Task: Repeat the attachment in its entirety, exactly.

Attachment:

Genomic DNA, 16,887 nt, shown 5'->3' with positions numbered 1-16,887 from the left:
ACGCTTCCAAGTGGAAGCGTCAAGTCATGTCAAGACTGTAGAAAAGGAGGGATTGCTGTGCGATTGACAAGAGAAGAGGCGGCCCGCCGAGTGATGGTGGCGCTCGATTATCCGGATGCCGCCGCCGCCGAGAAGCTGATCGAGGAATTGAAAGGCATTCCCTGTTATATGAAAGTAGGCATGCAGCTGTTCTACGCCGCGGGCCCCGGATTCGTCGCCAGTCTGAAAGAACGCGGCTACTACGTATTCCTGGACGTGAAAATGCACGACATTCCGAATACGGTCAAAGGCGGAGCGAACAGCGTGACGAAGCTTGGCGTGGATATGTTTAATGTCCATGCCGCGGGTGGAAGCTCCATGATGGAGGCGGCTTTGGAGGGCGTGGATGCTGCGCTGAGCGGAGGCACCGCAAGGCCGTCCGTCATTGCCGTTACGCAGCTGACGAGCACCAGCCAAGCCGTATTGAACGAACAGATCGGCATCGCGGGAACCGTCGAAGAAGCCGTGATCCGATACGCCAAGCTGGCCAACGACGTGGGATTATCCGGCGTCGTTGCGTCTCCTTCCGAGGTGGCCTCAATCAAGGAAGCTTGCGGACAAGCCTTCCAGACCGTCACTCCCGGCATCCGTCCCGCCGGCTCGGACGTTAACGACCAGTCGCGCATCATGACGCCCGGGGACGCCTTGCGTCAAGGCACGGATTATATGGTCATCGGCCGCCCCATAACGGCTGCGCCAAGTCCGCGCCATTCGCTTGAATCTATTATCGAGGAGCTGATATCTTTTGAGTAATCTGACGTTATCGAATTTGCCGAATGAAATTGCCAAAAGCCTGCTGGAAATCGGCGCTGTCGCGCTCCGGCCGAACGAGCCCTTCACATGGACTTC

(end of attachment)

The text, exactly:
Genomic DNA, 16,887 nt, shown 5'->3' with positions numbered 1-16,887 from the left:
ACGCTTCCAAGTGGAAGCGTCAAGTCATGTCAAGACTGTAGAAAAGGAGGGATTGCTGTGCGATTGACAAGAGAAGAGGCGGCCCGCCGAGTGATGGTGGCGCTCGATTATCCGGATGCCGCCGCCGCCGAGAAGCTGATCGAGGAATTGAAAGGCATTCCCTGTTATATGAAAGTAGGCATGCAGCTGTTCTACGCCGCGGGCCCCGGATTCGTCGCCAGTCTGAAAGAACGCGGCTACTACGTATTCCTGGACGTGAAAATGCACGACATTCCGAATACGGTCAAAGGCGGAGCGAACAGCGTGACGAAGCTTGGCGTGGATATGTTTAATGTCCATGCCGCGGGTGGAAGCTCCATGATGGAGGCGGCTTTGGAGGGCGTGGATGCTGCGCTGAGCGGAGGCACCGCAAGGCCGTCCGTCATTGCCGTTACGCAGCTGACGAGCACCAGCCAAGCCGTATTGAACGAACAGATCGGCATCGCGGGAACCGTCGAAGAAGCCGTGATCCGATACGCCAAGCTGGCCAACGACGTGGGATTATCCGGCGTCGTTGCGTCTCCTTCCGAGGTGGCCTCAATCAAGGAAGCTTGCGGACAAGCCTTCCAGACCGTCACTCCCGGCATCCGTCCCGCCGGCTCGGACGTTAACGACCAGTCGCGCATCATGACGCCCGGGGACGCCTTGCGTCAAGGCACGGATTATATGGTCATCGGCCGCCCCATAACGGCTGCGCCAAGTCCGCGCCATTCGCTTGAATCTATTATCGAGGAGCTGATATCTTTTGAGTAATCTGACGTTATCGAATTTGCCGAATGAAATTGCCAAAAGCCTGCTGGAAATCGGCGCTGTCGCGCTCCGGCCGAACGAGCCCTTCACATGGACTTC